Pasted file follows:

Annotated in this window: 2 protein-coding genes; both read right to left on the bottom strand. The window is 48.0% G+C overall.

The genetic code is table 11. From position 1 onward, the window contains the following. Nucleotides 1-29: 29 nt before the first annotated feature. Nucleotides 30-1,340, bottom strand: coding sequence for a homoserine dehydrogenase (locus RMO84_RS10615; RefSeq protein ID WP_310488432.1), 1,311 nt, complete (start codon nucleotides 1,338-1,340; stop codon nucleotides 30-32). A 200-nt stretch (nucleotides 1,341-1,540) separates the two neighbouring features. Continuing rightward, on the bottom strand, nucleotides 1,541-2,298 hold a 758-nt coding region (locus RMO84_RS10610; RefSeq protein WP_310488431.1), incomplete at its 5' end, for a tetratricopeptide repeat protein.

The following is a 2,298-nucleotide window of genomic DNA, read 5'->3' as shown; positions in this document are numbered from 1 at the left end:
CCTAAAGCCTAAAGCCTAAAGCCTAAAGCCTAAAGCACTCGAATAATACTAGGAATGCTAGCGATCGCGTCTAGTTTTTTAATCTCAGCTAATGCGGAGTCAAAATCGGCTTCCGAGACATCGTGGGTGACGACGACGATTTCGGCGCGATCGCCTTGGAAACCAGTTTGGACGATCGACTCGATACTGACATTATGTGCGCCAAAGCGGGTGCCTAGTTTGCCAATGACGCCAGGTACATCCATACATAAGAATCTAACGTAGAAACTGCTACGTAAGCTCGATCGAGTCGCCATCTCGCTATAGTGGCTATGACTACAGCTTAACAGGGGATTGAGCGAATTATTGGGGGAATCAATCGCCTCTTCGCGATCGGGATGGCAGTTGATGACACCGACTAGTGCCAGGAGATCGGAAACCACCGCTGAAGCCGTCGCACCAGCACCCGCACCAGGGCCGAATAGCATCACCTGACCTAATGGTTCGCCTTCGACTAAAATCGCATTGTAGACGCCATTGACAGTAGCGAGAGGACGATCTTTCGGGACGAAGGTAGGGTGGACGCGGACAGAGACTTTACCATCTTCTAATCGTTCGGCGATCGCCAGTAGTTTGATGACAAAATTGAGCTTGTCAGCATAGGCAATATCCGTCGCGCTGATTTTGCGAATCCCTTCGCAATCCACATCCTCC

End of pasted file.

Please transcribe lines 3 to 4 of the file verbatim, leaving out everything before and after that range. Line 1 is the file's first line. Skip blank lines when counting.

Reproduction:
The following is a 2,298-nucleotide window of genomic DNA, read 5'->3' as shown; positions in this document are numbered from 1 at the left end:
CCTAAAGCCTAAAGCCTAAAGCCTAAAGCCTAAAGCACTCGAATAATACTAGGAATGCTAGCGATCGCGTCTAGTTTTTTAATCTCAGCTAATGCGGAGTCAAAATCGGCTTCCGAGACATCGTGGGTGACGACGACGATTTCGGCGCGATCGCCTTGGAAACCAGTTTGGACGATCGACTCGATACTGACATTATGTGCGCCAAAGCGGGTGCCTAGTTTGCCAATGACGCCAGGTACATCCATACATAAGAATCTAACGTAGAAACTGCTACGTAAGCTCGATCGAGTCGCCATCTCGCTATAGTGGCTATGACTACAGCTTAACAGGGGATTGAGCGAATTATTGGGGGAATCAATCGCCTCTTCGCGATCGGGATGGCAGTTGATGACACCGACTAGTGCCAGGAGATCGGAAACCACCGCTGAAGCCGTCGCACCAGCACCCGCACCAGGGCCGAATAGCATCACCTGACCTAATGGTTCGCCTTCGACTAAAATCGCATTGTAGACGCCATTGACAGTAGCGAGAGGACGATCTTTCGGGACGAAGGTAGGGTGGACGCGGACAGAGACTTTACCATCTTCTAATCGTTCGGCGATCGCCAGTAGTTTGATGACAAAATTGAGCTTGTCAGCATAGGCAATATCCGTCGCGCTGATTTTGCGAATCCCTTCGCAATCCACATCCTCC